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Preparing for a presentation to the Society of Clinical Injury Lawyers, recently, I took the opportunity to look a little closer at the numbers behind the relationships we have built with SCIL member firms over many years of work with the Society.


ARAG obviously relies upon a wealth of data, gathered over decades, not just to make underwriting calculations about a given product or scheme, but also in explaining those products to a court, when the premiums and mechanics have been challenged, or in making representations to government, when reforms are proposed.

One of the aspects that struck me first is how much more constant the relationships with SCIL member firms have been, compared to the rest of our after the event (ATE) insurance book.

While ARAG’s ATE income has grown substantially over the past 8 years, the number of different firms that we work with has, somewhat inevitably, reduced. The market has consolidated, through merger, acquisition and the withdrawal of some, often less specialist firms from clinical negligence work.

This has almost halved the total number of firms that we work with, but the number of SCIL member firms that continue to insure cases with ARAG has only reduced by a handful, and mostly over the past two years.

It seems that firms with SCIL membership are more likely to have a sizable, specialist clinical negligence practice, which is supported by the fact that member firms proportionally insure many more cases, each year.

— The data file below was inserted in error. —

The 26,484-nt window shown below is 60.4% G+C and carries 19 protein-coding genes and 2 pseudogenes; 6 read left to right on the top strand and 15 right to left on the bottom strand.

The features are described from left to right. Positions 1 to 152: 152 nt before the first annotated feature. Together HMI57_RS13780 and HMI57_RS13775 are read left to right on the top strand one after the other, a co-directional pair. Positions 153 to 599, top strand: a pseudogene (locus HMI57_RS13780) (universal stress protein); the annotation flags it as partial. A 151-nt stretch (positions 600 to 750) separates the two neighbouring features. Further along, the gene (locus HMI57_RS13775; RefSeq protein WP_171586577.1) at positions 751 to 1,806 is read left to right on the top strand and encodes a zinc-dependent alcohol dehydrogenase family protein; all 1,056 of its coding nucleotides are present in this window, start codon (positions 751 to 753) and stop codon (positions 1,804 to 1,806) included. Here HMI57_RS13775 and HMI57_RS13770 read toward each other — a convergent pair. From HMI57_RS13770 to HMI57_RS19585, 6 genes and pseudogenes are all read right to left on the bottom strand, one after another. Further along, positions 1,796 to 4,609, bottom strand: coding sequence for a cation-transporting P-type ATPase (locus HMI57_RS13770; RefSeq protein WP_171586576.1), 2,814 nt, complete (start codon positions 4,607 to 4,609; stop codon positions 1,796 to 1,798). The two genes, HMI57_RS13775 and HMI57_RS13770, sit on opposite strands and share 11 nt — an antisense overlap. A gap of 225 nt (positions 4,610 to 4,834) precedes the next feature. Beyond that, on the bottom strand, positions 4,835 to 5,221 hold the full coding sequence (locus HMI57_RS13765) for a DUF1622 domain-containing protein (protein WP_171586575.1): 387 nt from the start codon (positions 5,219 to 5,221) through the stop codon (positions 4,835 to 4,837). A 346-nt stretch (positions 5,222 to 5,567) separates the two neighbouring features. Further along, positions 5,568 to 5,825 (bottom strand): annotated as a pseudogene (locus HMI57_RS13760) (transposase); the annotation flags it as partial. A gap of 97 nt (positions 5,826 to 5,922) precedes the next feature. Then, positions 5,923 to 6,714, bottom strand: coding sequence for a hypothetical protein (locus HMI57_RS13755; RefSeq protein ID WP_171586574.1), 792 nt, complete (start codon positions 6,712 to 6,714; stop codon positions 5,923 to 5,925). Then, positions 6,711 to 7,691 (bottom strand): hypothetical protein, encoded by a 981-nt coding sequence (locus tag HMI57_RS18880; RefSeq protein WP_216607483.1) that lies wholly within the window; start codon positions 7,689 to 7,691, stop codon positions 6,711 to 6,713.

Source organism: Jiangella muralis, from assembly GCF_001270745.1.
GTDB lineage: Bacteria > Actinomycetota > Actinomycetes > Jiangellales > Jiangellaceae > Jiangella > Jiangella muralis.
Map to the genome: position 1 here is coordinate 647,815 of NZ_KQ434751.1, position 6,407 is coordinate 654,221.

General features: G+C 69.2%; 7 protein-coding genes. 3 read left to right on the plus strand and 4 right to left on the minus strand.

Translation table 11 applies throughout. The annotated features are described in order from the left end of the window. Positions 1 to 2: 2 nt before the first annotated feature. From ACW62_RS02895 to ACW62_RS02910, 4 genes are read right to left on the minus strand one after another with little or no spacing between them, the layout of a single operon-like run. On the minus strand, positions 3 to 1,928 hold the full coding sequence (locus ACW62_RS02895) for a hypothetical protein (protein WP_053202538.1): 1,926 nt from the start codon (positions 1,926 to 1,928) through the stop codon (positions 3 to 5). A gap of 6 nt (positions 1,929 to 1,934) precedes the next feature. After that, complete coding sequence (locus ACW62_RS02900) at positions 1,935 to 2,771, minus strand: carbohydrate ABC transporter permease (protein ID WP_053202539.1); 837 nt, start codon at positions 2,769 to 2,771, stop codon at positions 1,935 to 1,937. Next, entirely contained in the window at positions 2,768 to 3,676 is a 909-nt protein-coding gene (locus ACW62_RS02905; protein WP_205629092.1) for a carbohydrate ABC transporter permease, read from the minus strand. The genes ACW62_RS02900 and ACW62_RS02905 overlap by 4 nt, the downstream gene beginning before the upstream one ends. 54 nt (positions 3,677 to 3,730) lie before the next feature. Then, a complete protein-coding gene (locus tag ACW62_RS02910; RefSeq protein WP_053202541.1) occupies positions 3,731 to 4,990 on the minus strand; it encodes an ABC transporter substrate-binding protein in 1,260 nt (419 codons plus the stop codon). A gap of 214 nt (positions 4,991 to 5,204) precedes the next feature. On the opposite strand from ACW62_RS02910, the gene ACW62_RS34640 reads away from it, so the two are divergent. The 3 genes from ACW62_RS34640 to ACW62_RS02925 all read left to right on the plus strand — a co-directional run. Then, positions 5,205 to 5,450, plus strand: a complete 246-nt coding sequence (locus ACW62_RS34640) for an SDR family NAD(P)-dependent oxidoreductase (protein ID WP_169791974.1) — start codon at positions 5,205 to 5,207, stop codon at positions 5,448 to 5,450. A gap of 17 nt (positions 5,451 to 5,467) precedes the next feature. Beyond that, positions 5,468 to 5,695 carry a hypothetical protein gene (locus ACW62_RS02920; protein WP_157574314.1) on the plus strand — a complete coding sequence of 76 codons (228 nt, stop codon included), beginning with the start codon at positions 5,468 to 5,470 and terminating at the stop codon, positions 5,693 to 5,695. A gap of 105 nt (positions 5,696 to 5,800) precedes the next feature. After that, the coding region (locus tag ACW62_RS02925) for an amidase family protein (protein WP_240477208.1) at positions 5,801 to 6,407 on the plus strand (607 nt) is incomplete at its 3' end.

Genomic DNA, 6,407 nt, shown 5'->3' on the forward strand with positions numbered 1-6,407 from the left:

On average, SCIL member firms have insured over 70% more cases with ARAG, per firm, per year than firms that aren’t SCIL members.

Those cases also seem to be, typically, higher value claims too. The average value of damages won in an ARAG insured case brought by a SCIL member firm is over 75% higher than for non-SCIL firms, and more than £50,000 in damages is won in roughly 40% of cases brought by SCIL members, whereas the corresponding share of cases brought by other firms is less than 20%.

Looking at success rates is much more tricky, as we know that clinical negligence cases can take years to resolve, so only a minority of cases from recent years will be closed. Nonetheless, again looking at averages across the past 8 years, cases insured by SCIL member firms seem to have an average win rate about 10% higher than other cases.

All this data is very interesting, of course, but it can only ever tell us about the past. Quite what it means for the future of clinical negligence litigation, as we face the next round of proposed reforms, is much more difficult to predict.

Greater commercial pressure on firms taking on clinical negligence cases seems inevitable, and further consolidation seems probable. Neither is likely to be better for the victims of medical malpractice who are forced to bring a case.


Disclaimer - all information in this article was correct at time of publishing.


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